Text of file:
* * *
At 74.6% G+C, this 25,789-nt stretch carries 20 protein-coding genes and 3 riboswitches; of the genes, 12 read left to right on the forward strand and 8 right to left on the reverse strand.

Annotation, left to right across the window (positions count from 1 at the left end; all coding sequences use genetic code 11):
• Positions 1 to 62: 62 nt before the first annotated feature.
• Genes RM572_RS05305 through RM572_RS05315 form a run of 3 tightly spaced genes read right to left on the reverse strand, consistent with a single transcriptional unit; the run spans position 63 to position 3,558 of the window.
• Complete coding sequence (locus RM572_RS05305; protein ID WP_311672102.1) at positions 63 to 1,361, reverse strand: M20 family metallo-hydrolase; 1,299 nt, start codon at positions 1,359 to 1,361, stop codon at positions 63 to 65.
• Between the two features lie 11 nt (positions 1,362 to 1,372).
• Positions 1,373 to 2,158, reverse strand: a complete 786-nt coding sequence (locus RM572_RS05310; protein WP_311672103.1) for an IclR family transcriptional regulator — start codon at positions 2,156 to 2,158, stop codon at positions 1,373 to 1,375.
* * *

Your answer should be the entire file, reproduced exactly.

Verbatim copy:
At 74.6% G+C, this 25,789-nt stretch carries 20 protein-coding genes and 3 riboswitches; of the genes, 12 read left to right on the forward strand and 8 right to left on the reverse strand.

Annotation, left to right across the window (positions count from 1 at the left end; all coding sequences use genetic code 11):
• Positions 1 to 62: 62 nt before the first annotated feature.
• Genes RM572_RS05305 through RM572_RS05315 form a run of 3 tightly spaced genes read right to left on the reverse strand, consistent with a single transcriptional unit; the run spans position 63 to position 3,558 of the window.
• Complete coding sequence (locus RM572_RS05305; protein ID WP_311672102.1) at positions 63 to 1,361, reverse strand: M20 family metallo-hydrolase; 1,299 nt, start codon at positions 1,359 to 1,361, stop codon at positions 63 to 65.
• Between the two features lie 11 nt (positions 1,362 to 1,372).
• Positions 1,373 to 2,158, reverse strand: a complete 786-nt coding sequence (locus RM572_RS05310; protein WP_311672103.1) for an IclR family transcriptional regulator — start codon at positions 2,156 to 2,158, stop codon at positions 1,373 to 1,375.